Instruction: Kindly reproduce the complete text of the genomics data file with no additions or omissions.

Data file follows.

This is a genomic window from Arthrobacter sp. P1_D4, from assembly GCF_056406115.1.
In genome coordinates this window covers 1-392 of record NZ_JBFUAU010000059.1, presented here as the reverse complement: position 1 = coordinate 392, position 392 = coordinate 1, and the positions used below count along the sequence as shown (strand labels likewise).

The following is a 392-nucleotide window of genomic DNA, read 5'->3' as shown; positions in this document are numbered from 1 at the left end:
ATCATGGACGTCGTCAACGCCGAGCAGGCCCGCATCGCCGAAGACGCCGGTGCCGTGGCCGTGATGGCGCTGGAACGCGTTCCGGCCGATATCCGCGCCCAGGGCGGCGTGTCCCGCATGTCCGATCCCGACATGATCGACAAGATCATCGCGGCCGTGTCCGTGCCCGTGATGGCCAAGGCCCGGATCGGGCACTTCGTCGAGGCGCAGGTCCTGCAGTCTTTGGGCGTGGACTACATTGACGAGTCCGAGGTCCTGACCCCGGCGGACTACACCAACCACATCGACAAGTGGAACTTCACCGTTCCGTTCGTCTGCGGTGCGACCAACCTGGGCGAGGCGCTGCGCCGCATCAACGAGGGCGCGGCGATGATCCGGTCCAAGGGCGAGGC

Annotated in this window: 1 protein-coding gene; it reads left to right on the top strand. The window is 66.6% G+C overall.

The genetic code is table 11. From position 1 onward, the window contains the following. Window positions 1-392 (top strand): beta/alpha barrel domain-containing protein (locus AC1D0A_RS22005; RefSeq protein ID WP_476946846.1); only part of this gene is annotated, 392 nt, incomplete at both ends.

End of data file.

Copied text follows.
This is a genomic window from Arthrobacter sp. P1_D4, from assembly GCF_056406115.1.
In genome coordinates this window covers 1-392 of record NZ_JBFUAU010000059.1, presented here as the reverse complement: position 1 = coordinate 392, position 392 = coordinate 1, and the positions used below count along the sequence as shown (strand labels likewise).

The following is a 392-nucleotide window of genomic DNA, read 5'->3' as shown; positions in this document are numbered from 1 at the left end:
ATCATGGACGTCGTCAACGCCGAGCAGGCCCGCATCGCCGAAGACGCCGGTGCCGTGGCCGTGATGGCGCTGGAACGCGTTCCGGCCGATATCCGCGCCCAGGGCGGCGTGTCCCGCATGTCCGATCCCGACATGATCGACAAGATCATCGCGGCCGTGTCCGTGCCCGTGATGGCCAAGGCCCGGATCGGGCACTTCGTCGAGGCGCAGGTCCTGCAGTCTTTGGGCGTGGACTACATTGACGAGTCCGAGGTCCTGACCCCGGCGGACTACACCAACCACATCGACAAGTGGAACTTCACCGTTCCGTTCGTCTGCGGTGCGACCAACCTGGGCGAGGCGCTGCGCCGCATCAACGAGGGCGCGGCGATGATCCGGTCCAAGGGCGAGGC

Annotated in this window: 1 protein-coding gene; it reads left to right on the top strand. The window is 66.6% G+C overall.

The genetic code is table 11. From position 1 onward, the window contains the following. Window positions 1-392 (top strand): beta/alpha barrel domain-containing protein (locus AC1D0A_RS22005; RefSeq protein ID WP_476946846.1); only part of this gene is annotated, 392 nt, incomplete at both ends.